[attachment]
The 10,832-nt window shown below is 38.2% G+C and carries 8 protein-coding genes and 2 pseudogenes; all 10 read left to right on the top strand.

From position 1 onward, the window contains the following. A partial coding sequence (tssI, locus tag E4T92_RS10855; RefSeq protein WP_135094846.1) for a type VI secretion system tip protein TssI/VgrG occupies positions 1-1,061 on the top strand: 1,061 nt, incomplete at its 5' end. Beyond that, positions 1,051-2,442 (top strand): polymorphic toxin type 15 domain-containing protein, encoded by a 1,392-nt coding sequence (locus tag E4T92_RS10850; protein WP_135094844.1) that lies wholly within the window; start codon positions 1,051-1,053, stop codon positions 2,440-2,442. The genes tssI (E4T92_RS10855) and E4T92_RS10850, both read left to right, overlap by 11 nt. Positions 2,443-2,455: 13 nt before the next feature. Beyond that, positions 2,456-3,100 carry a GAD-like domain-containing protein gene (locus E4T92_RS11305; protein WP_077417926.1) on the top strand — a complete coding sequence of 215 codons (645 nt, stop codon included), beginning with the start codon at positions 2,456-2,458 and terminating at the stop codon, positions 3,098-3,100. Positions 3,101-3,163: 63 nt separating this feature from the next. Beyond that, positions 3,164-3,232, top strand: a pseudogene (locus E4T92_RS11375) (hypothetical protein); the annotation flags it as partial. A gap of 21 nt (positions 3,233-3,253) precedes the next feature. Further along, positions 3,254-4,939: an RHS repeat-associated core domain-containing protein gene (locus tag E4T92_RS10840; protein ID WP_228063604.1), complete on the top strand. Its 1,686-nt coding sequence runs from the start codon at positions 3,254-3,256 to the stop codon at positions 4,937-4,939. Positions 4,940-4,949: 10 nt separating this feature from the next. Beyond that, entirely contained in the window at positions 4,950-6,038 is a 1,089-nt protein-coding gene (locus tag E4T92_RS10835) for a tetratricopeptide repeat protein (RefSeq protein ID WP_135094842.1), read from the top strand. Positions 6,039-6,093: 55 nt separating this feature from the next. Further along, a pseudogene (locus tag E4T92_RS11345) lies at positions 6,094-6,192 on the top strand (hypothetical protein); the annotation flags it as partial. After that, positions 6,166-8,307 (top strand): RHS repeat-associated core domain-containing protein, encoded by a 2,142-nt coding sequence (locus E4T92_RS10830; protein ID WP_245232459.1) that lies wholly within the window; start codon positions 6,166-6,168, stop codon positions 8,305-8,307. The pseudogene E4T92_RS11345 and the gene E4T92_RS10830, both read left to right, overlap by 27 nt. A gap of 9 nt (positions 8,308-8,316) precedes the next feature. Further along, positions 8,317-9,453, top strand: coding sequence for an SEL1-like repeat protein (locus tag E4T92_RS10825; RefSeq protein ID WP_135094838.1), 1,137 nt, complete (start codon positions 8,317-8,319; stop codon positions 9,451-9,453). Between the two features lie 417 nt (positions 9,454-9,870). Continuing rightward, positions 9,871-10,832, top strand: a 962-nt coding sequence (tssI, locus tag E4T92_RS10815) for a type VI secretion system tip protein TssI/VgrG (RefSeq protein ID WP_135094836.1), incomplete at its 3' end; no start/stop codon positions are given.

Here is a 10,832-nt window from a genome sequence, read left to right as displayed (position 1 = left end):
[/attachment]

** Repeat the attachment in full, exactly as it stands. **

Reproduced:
The 10,832-nt window shown below is 38.2% G+C and carries 8 protein-coding genes and 2 pseudogenes; all 10 read left to right on the top strand.

From position 1 onward, the window contains the following. A partial coding sequence (tssI, locus tag E4T92_RS10855; RefSeq protein WP_135094846.1) for a type VI secretion system tip protein TssI/VgrG occupies positions 1-1,061 on the top strand: 1,061 nt, incomplete at its 5' end. Beyond that, positions 1,051-2,442 (top strand): polymorphic toxin type 15 domain-containing protein, encoded by a 1,392-nt coding sequence (locus tag E4T92_RS10850; protein WP_135094844.1) that lies wholly within the window; start codon positions 1,051-1,053, stop codon positions 2,440-2,442. The genes tssI (E4T92_RS10855) and E4T92_RS10850, both read left to right, overlap by 11 nt. Positions 2,443-2,455: 13 nt before the next feature. Beyond that, positions 2,456-3,100 carry a GAD-like domain-containing protein gene (locus E4T92_RS11305; protein WP_077417926.1) on the top strand — a complete coding sequence of 215 codons (645 nt, stop codon included), beginning with the start codon at positions 2,456-2,458 and terminating at the stop codon, positions 3,098-3,100. Positions 3,101-3,163: 63 nt separating this feature from the next. Beyond that, positions 3,164-3,232, top strand: a pseudogene (locus E4T92_RS11375) (hypothetical protein); the annotation flags it as partial. A gap of 21 nt (positions 3,233-3,253) precedes the next feature. Further along, positions 3,254-4,939: an RHS repeat-associated core domain-containing protein gene (locus tag E4T92_RS10840; protein ID WP_228063604.1), complete on the top strand. Its 1,686-nt coding sequence runs from the start codon at positions 3,254-3,256 to the stop codon at positions 4,937-4,939. Positions 4,940-4,949: 10 nt separating this feature from the next. Beyond that, entirely contained in the window at positions 4,950-6,038 is a 1,089-nt protein-coding gene (locus tag E4T92_RS10835) for a tetratricopeptide repeat protein (RefSeq protein ID WP_135094842.1), read from the top strand. Positions 6,039-6,093: 55 nt separating this feature from the next. Further along, a pseudogene (locus tag E4T92_RS11345) lies at positions 6,094-6,192 on the top strand (hypothetical protein); the annotation flags it as partial. After that, positions 6,166-8,307 (top strand): RHS repeat-associated core domain-containing protein, encoded by a 2,142-nt coding sequence (locus E4T92_RS10830; protein ID WP_245232459.1) that lies wholly within the window; start codon positions 6,166-6,168, stop codon positions 8,305-8,307. The pseudogene E4T92_RS11345 and the gene E4T92_RS10830, both read left to right, overlap by 27 nt. A gap of 9 nt (positions 8,308-8,316) precedes the next feature. Further along, positions 8,317-9,453, top strand: coding sequence for an SEL1-like repeat protein (locus tag E4T92_RS10825; RefSeq protein ID WP_135094838.1), 1,137 nt, complete (start codon positions 8,317-8,319; stop codon positions 9,451-9,453). Between the two features lie 417 nt (positions 9,454-9,870). Continuing rightward, positions 9,871-10,832, top strand: a 962-nt coding sequence (tssI, locus tag E4T92_RS10815) for a type VI secretion system tip protein TssI/VgrG (RefSeq protein ID WP_135094836.1), incomplete at its 3' end; no start/stop codon positions are given.

Here is a 10,832-nt window from a genome sequence, read left to right as displayed (position 1 = left end):